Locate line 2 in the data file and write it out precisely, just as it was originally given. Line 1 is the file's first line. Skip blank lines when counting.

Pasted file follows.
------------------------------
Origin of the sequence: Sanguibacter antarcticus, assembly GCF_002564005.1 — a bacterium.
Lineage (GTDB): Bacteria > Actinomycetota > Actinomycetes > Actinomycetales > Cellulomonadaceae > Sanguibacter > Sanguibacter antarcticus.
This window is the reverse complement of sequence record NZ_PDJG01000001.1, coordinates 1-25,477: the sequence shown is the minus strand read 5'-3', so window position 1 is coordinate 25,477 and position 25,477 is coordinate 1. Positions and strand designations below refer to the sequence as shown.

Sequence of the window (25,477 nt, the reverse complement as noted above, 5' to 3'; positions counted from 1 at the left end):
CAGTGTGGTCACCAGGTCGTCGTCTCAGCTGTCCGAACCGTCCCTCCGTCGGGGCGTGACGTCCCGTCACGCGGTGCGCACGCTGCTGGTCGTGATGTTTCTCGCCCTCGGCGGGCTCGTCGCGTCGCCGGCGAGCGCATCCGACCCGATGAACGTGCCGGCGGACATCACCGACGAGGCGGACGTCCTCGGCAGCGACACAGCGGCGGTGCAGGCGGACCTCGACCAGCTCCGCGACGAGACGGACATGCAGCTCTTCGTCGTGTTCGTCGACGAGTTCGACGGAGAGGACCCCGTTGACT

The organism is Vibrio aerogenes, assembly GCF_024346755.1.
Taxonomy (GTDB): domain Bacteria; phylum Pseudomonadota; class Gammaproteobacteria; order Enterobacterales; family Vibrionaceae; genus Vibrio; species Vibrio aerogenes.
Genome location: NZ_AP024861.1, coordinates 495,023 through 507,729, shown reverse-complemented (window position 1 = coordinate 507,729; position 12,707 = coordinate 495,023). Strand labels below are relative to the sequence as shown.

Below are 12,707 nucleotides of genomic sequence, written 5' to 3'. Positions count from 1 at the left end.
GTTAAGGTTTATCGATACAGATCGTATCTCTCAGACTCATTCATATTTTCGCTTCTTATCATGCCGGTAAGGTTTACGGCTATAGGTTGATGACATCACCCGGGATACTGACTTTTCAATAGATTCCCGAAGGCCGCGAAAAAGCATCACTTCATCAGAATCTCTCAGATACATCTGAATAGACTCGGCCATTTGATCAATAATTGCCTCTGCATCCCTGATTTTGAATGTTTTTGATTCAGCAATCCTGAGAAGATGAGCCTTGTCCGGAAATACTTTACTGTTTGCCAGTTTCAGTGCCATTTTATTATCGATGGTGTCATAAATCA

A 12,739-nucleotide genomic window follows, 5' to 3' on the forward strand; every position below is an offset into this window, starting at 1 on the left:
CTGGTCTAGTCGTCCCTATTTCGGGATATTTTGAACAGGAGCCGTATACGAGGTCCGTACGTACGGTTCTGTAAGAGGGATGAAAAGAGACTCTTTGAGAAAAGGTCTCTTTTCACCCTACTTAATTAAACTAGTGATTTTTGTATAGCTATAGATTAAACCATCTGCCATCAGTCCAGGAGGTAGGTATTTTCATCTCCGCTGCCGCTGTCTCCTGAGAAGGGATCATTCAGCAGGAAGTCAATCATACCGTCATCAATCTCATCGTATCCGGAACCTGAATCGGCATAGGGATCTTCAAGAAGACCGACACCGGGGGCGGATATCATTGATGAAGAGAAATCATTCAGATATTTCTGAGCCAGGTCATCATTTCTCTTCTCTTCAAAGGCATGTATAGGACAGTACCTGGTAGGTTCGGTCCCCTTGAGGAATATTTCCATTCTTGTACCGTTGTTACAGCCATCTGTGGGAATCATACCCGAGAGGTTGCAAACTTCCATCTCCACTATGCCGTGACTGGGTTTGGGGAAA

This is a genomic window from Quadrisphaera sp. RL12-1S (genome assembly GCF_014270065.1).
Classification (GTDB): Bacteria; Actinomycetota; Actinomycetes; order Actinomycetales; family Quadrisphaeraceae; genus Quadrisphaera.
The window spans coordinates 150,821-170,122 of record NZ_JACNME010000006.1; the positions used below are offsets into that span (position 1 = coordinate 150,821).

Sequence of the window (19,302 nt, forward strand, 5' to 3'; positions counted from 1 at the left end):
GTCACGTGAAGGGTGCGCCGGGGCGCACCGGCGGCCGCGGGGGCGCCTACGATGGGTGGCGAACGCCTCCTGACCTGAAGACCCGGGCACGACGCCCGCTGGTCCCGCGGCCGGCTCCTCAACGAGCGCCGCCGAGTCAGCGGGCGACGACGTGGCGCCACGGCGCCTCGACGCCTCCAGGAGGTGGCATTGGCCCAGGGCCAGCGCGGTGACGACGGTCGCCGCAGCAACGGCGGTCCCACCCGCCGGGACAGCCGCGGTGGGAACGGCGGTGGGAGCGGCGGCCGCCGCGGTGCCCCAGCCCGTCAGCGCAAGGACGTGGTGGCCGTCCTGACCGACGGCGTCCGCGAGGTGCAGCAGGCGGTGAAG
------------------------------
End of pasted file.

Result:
Lineage (GTDB): Bacteria > Actinomycetota > Actinomycetes > Actinomycetales > Cellulomonadaceae > Sanguibacter > Sanguibacter antarcticus.